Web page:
Rabbi Ḥanin bar Pappa said: Anyone in whose house wine does not flow like water is not yet included in the Torah’s blessing, as it is stated: “And He shall bless your bread and your water” (Exodus 23:25). The water mentioned in this verse actually refers to wine, as learned in the following manner: Just as bread is something that may be purchased with second-tithe money, i.e., one is permitted to buy bread with money used to redeem second-tithe, so too the word water in the verse is referring to a liquid that may be purchased with second-tithe money. And what is that? It is wine, as one may buy wine with second-tithe money, but one may not buy water; and nevertheless the verse calls it “water.”

אי נשפך בביתו כמים איכא ברכה ואי לא לא

This teaches that if wine flows in a person’s house like water, there is a blessing, but if not, there is no blessing.

אמר רבי אילעאי בשלשה דברים אדם ניכר בכוסו ובכיסו ובכעסו ואמרי ליה אף בשחקו:

Rabbi Elai said: In three matters a person’s true character is ascertained; in his cup, i.e., his behavior when he drinks; in his pocket, i.e., his conduct in his financial dealings with other people; and in his anger. And some say: A person also reveals his real nature in his laughter.

אמר רב יהודה אמר רב ישראל וגוי בפנימית וישראל בחיצונה בא מעשה לפני רבי ואסר ולפני רבי חייא ואסר

The Gemara returns to the topic of eiruvin: Rav Yehuda said that Rav said: It once happened that there were two courtyards, one within the other, with a Jew and a gentile living in the inner courtyard, while a single Jew lived in the outer one. The case came before Rabbi Yehuda HaNasi for a decision as to whether carrying in the outer courtyard could be permitted without renting from the gentile, and he prohibited it. The case then came before Rabbi Ḥiyya, and he too prohibited it.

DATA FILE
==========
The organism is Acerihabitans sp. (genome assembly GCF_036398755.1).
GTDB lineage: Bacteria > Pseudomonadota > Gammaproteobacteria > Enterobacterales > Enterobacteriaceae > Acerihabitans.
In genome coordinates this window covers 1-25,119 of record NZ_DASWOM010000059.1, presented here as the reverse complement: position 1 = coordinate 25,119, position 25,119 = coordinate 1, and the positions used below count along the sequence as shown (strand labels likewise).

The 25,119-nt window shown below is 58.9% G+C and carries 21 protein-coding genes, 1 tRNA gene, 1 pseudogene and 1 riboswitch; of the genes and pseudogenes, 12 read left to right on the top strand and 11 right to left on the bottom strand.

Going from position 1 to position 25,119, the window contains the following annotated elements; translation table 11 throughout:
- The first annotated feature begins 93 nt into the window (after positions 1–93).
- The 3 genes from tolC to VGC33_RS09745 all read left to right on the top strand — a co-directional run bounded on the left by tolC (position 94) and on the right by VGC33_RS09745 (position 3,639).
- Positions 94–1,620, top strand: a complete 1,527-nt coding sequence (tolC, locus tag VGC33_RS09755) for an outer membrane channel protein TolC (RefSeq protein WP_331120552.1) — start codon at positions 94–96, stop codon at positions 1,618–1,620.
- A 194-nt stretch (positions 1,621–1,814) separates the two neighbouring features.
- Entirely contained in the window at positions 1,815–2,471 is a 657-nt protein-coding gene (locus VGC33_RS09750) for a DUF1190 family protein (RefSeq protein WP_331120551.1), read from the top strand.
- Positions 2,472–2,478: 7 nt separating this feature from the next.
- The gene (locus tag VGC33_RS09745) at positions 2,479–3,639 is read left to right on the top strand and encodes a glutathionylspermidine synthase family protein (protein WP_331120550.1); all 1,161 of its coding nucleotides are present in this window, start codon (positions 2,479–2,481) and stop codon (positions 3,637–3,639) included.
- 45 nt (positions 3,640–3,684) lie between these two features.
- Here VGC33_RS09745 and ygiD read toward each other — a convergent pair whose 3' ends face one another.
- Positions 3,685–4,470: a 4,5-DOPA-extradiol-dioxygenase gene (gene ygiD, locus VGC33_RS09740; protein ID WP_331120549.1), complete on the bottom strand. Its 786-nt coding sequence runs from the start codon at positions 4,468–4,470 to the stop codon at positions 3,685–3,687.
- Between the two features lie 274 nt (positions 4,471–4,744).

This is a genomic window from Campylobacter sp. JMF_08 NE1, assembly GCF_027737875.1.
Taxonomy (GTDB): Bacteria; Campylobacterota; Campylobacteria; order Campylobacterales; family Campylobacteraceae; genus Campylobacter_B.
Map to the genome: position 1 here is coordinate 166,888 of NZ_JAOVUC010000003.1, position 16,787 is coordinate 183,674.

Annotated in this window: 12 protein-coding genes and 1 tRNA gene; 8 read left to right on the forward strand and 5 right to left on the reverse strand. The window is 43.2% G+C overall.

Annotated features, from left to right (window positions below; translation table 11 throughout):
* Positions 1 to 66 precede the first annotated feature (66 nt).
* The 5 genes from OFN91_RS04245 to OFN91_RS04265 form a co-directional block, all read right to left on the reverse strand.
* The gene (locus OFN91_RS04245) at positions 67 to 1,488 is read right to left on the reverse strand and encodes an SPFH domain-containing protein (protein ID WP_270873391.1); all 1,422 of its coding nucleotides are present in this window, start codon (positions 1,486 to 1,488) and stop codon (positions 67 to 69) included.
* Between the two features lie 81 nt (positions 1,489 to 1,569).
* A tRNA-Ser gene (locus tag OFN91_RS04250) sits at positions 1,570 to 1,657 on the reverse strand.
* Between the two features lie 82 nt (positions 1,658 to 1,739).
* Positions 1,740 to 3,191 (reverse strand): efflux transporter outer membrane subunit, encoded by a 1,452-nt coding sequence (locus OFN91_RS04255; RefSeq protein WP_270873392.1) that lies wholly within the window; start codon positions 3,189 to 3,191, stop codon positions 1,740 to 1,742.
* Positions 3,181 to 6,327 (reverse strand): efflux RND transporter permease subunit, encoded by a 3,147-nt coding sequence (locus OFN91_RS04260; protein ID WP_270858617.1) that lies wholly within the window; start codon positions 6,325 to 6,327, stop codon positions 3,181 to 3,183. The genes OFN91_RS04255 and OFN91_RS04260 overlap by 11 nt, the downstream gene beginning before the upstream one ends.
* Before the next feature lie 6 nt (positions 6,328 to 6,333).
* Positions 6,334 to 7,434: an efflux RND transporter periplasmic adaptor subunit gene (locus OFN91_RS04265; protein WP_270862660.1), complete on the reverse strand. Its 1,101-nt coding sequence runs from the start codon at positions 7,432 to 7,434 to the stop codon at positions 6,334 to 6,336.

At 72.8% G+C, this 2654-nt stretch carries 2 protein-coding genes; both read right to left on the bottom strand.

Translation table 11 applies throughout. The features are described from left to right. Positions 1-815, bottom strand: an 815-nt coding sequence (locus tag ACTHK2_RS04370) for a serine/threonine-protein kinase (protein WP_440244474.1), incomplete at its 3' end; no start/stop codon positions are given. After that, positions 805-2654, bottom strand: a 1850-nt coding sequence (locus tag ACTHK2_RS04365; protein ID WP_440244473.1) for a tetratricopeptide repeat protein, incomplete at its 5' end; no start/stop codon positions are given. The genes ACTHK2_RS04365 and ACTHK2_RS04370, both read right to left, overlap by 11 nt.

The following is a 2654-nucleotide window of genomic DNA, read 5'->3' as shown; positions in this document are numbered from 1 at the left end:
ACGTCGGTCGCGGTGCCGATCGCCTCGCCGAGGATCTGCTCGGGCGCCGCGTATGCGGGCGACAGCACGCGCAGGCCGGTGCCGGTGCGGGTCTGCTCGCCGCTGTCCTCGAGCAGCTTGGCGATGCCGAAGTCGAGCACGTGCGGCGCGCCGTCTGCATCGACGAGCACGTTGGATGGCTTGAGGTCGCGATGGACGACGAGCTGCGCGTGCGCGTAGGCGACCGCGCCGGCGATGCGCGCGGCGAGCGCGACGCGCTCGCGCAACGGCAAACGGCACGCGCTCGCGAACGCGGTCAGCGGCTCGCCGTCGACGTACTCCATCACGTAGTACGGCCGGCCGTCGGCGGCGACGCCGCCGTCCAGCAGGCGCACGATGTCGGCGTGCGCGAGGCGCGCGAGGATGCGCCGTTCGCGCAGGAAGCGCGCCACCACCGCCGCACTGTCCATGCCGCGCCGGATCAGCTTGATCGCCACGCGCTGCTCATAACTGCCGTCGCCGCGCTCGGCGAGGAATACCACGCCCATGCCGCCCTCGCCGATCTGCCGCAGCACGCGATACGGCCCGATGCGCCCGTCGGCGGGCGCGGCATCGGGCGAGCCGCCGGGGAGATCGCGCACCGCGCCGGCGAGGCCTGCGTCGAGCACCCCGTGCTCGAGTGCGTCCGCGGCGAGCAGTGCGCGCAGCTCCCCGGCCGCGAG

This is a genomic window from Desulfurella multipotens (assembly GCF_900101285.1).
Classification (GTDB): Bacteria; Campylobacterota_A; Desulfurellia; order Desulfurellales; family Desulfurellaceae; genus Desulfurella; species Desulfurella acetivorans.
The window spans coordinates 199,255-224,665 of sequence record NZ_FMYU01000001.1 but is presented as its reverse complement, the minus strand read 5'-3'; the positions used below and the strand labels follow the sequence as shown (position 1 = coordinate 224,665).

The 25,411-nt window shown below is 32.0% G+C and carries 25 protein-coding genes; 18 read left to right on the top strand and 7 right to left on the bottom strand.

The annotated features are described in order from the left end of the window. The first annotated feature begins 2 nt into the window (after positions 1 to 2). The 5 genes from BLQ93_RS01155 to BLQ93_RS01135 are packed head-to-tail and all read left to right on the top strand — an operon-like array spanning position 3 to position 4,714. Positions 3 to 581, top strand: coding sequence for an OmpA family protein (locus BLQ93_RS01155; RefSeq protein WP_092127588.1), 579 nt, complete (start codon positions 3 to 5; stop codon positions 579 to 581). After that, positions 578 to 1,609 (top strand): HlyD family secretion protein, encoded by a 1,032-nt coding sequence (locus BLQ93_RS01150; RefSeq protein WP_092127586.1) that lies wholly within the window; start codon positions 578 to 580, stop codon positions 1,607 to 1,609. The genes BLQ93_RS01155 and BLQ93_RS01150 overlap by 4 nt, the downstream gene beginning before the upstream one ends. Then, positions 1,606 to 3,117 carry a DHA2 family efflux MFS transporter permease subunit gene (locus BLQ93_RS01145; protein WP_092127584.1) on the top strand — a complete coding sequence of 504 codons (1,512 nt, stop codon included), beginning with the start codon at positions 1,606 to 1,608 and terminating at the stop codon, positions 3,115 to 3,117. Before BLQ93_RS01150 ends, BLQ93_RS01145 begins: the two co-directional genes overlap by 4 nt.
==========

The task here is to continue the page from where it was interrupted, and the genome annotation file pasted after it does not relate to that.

יתוב רבה ורב יוסף בשילהי פירקיה דרב ששת ויתיב רב ששת וקאמר כמאן אמרה רב לשמעתיה כרבי מאיר כרכיש רבה רישיה

Rabba and Rav Yosef were sitting at the end of Rav Sheshet’s lecture, and Rav Sheshet sat and said: In accordance with whose opinion did Rav say this ruling of his, with regard to the residents of two courtyards? It was in accordance with the opinion of Rabbi Meir, who maintains that a gentile renders it prohibited for even a single Jew who resides with him to carry in the courtyard, and therefore it is necessary for the Jew to rent from him. Rabba nodded his head in agreement with this explanation.

אמר רב יוסף תרי גברי רברבי כרבנן ליטעו בהאי מילתא אי כרבי מאיר למה לי ישראל בחיצונה

Rav Yosef said: Would two great men like these Sages, Rabba and Rav Sheshet, err in such a matter? If this ruling is in accordance with the opinion of Rabbi Meir, why do I need to state that there is a Jew in the outer courtyard? According to Rabbi Meir, even a single Jew who resides with a gentile may not carry in his courtyard, whether or not another Jew is present.

וכי תימא מעשה שהיה כך היה והא בעו מיניה מרב פנימי במקומו מהו ואמר להן מותר

And even if you say that indeed this is the halakha, that the Jew in the outer courtyard is of no consequence, and that he is only mentioned because the incident that took place, took place in this way, and those who came to ask the question provided all the details without knowing whether they were relevant, this is still difficult. Wasn’t a dilemma raised before Rav himself with regard to this very issue: What is the halakha governing a Jew living in the inner courtyard with regard to his own place? Can he carry in the inner courtyard? And he said to them: It is permitted for him to carry there. Therefore, according to Rav, a gentile does not render it prohibited for a single Jew to carry, which is actually contrary to Rabbi Meir’s opinion.

ואלא מאי כרבי אליעזר בן יעקב האמר עד שיהו שני ישראלים אוסרין זה על זה

The Gemara raises a difficulty: Rather, what else can you say? Can you say that he ruled in accordance with the opinion of Rabbi Eliezer ben Ya’akov? Didn’t Rabbi Eliezer ben Ya’akov say: The gentile does not render it prohibited to carry unless there are two Jews living in the same courtyard who themselves render it prohibited for one another to carry without an eiruv? In this case they do not render it prohibited for each other to carry without an eiruv, as they do not live in the same courtyard.